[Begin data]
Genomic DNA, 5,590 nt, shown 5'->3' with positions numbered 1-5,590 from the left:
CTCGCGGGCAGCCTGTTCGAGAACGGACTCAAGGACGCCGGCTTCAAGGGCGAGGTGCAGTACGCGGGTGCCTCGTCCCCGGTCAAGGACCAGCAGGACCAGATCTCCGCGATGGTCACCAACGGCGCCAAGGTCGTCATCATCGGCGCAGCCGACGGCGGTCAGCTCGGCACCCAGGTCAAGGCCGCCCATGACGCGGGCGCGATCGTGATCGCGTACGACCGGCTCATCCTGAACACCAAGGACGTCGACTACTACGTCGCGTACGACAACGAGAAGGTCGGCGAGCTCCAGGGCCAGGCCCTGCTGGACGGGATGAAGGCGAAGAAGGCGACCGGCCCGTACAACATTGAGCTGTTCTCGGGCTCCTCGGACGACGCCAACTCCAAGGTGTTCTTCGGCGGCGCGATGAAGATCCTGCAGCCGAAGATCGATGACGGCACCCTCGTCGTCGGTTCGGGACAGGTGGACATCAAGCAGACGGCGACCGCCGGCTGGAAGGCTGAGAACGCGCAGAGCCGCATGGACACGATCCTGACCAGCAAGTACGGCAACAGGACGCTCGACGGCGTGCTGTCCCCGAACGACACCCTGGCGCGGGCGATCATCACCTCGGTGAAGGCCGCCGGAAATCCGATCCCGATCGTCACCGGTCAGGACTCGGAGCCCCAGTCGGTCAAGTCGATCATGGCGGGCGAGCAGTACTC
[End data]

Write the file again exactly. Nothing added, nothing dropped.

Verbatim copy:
Genomic DNA, 5,590 nt, shown 5'->3' with positions numbered 1-5,590 from the left:
CTCGCGGGCAGCCTGTTCGAGAACGGACTCAAGGACGCCGGCTTCAAGGGCGAGGTGCAGTACGCGGGTGCCTCGTCCCCGGTCAAGGACCAGCAGGACCAGATCTCCGCGATGGTCACCAACGGCGCCAAGGTCGTCATCATCGGCGCAGCCGACGGCGGTCAGCTCGGCACCCAGGTCAAGGCCGCCCATGACGCGGGCGCGATCGTGATCGCGTACGACCGGCTCATCCTGAACACCAAGGACGTCGACTACTACGTCGCGTACGACAACGAGAAGGTCGGCGAGCTCCAGGGCCAGGCCCTGCTGGACGGGATGAAGGCGAAGAAGGCGACCGGCCCGTACAACATTGAGCTGTTCTCGGGCTCCTCGGACGACGCCAACTCCAAGGTGTTCTTCGGCGGCGCGATGAAGATCCTGCAGCCGAAGATCGATGACGGCACCCTCGTCGTCGGTTCGGGACAGGTGGACATCAAGCAGACGGCGACCGCCGGCTGGAAGGCTGAGAACGCGCAGAGCCGCATGGACACGATCCTGACCAGCAAGTACGGCAACAGGACGCTCGACGGCGTGCTGTCCCCGAACGACACCCTGGCGCGGGCGATCATCACCTCGGTGAAGGCCGCCGGAAATCCGATCCCGATCGTCACCGGTCAGGACTCGGAGCCCCAGTCGGTCAAGTCGATCATGGCGGGCGAGCAGTACTC